Hawaiian Airlines Is In Hot Water But At Least It's Honest
It needs Japanese travelers to return and for Southwest to stop flooding the short-haul market with cheap seats. Also: why do so many Allegiant Air executives resign?
Let’s give Hawaiian Airlines some points for honesty. As much of its U.S. competition reports record revenue and steady (if not stellar) profits, Hawaiian lost $240 million last year, including $50.2 million in the fourth quarter, and its CEO admitted he has no idea when he can turn things around. "I can't project the timing of a return to profitability as precisely as I would like," Peter Ingram told analysts Tuesday.
Executives sometimes use a great deal of spin on these earnings calls, but Ingram played it straight, noting Hawaiian is uniquely poorly positioned to capitalize on the spike in demand other U.S. airlines are seeing. One reason is Hawaiian’s Japan franchise is struggling. "It's a national temperament issue," Ingram said, blaming overhang from the country's Covid policies for the drop in demand for long-haul travel. The other reason is Hawaiian’s inter-island operation is under intense competition from Southwest Airlines.
There are some other headwinds, too. A big part of Hawaiian’s business historically has been bringing Americans to the islands. During Covid, other carriers had nowhere to put their big wide-bodies, except Hawaii and other premium leisure locales. Some of that competitive capacity is receding, but not all of it. Last year, according to Hawaiian executives, industry capacity between the U.S. mainland and Hawaii was up 11 percent compared to 2019. Then there’s operations. Hawaiian is struggling with engine issues on its A321neos, with two of 18 aircraft grounded "for an extended period" awaiting new engines. It is using A330s on some routes, which leads to more capacity and less pricing power.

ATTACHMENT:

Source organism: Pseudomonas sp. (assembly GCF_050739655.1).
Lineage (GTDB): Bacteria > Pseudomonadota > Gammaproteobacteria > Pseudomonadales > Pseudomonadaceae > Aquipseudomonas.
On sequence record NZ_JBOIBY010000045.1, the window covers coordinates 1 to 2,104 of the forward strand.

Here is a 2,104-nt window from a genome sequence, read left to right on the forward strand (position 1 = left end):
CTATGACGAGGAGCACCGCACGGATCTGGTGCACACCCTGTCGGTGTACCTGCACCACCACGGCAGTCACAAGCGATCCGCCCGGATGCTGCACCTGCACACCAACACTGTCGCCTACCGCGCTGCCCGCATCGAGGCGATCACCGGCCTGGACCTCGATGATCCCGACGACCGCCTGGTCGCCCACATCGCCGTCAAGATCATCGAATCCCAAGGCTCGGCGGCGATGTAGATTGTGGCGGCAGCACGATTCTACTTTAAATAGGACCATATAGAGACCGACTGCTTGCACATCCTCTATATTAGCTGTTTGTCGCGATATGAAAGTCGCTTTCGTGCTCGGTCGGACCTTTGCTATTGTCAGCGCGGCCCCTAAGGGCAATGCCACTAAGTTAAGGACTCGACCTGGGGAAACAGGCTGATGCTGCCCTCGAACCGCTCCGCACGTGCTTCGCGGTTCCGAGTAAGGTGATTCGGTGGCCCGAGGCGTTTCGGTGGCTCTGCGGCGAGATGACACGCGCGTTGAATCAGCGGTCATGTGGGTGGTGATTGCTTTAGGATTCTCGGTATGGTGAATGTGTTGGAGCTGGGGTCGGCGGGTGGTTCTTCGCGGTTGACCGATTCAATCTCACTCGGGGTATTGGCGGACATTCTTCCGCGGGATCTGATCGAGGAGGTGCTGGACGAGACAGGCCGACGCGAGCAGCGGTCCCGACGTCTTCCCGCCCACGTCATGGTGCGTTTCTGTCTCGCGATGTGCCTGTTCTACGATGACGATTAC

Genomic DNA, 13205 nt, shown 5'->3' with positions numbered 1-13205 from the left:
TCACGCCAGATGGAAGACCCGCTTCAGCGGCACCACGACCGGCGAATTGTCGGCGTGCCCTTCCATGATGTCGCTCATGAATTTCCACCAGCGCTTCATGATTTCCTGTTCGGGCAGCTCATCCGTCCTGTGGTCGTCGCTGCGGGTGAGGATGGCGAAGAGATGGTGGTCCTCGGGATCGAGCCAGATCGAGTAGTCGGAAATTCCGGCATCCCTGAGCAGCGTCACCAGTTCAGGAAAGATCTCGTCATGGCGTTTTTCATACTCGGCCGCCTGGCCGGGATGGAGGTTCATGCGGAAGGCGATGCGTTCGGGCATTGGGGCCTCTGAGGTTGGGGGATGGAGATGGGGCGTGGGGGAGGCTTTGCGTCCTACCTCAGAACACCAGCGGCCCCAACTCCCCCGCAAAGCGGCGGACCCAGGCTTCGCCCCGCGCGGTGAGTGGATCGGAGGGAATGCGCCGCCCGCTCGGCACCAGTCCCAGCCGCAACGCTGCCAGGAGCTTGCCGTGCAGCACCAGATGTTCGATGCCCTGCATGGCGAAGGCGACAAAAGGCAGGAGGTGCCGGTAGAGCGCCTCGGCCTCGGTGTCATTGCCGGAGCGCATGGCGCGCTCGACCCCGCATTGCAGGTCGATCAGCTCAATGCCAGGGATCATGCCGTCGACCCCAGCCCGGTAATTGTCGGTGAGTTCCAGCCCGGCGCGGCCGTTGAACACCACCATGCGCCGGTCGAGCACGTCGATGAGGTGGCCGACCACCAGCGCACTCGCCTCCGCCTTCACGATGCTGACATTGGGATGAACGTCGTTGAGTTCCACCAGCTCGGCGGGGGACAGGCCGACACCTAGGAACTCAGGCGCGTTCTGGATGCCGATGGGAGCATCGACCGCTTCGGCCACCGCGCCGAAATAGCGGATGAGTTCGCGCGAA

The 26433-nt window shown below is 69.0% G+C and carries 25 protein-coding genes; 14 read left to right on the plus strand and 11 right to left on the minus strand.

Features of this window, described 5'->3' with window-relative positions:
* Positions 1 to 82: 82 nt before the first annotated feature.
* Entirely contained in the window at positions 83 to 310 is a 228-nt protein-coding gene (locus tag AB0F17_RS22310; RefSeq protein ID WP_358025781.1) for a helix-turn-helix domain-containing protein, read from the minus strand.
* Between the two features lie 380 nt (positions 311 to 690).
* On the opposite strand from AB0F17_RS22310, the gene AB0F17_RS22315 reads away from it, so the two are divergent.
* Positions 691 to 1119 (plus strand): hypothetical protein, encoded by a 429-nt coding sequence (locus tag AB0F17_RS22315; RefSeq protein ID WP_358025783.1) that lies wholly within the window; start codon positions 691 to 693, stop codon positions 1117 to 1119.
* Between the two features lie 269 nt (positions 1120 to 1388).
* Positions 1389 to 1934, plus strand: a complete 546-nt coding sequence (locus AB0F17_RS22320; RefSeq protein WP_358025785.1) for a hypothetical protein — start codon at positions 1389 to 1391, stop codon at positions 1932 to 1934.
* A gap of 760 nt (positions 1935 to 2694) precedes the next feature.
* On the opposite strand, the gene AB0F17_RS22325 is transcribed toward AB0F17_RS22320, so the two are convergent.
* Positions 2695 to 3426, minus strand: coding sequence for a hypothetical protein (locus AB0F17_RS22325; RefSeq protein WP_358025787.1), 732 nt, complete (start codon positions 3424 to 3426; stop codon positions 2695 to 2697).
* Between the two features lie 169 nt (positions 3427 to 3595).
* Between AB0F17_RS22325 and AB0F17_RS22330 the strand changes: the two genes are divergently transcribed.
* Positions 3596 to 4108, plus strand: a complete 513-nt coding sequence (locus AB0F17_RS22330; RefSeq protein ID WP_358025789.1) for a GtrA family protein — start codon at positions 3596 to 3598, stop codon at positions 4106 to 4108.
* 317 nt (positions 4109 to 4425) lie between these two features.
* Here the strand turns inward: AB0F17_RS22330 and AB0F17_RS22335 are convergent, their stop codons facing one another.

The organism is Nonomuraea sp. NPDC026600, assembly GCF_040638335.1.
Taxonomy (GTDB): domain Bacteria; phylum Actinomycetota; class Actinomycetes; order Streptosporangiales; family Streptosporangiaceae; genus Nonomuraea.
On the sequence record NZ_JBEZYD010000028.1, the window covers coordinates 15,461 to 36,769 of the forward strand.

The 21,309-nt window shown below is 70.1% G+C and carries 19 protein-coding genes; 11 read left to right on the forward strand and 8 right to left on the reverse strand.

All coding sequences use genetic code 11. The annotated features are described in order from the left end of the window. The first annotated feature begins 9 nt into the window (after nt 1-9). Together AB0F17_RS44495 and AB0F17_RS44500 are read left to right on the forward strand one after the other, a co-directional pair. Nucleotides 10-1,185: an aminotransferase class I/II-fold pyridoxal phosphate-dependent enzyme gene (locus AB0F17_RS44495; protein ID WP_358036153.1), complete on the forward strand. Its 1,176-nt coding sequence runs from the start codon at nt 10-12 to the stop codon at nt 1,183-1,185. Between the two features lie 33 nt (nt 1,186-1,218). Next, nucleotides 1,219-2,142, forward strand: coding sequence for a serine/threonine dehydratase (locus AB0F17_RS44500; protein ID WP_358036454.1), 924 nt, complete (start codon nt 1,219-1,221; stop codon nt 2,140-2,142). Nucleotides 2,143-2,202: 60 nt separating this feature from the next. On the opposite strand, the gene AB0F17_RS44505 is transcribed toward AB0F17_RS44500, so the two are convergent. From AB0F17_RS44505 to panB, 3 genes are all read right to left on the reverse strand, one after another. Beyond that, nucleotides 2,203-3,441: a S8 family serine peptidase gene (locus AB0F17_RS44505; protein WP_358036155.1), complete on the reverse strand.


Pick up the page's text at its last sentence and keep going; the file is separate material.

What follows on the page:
Airlines that underperform often take one of two approaches. They might try to grow into new businesses and markets, as WestJet has in Canada, adding fleet types and expanding beyond its Western base into Eastern Canada and Europe. Or, they focus on their strengths — a good example is American’s growth in its already profitable hubs, Charlotte and Dallas/Fort Worth.
As an established carrier with a U.S. operating certificate, Hawaiian could do just about anything. It is diversifying into the cargo business, flying Airbus A330s for Amazon. But on the passenger side, it is staying the course on its Hawaii-centric strategy, even though nothing stops it from operating any domestic route from the mainland, or any international one from the mainland to an Open Skies country. "Everyone at Hawaiian is keenly focused on winning in Hawaii," Ingram said.
Here are four of the airline’s priorities to improve profitability.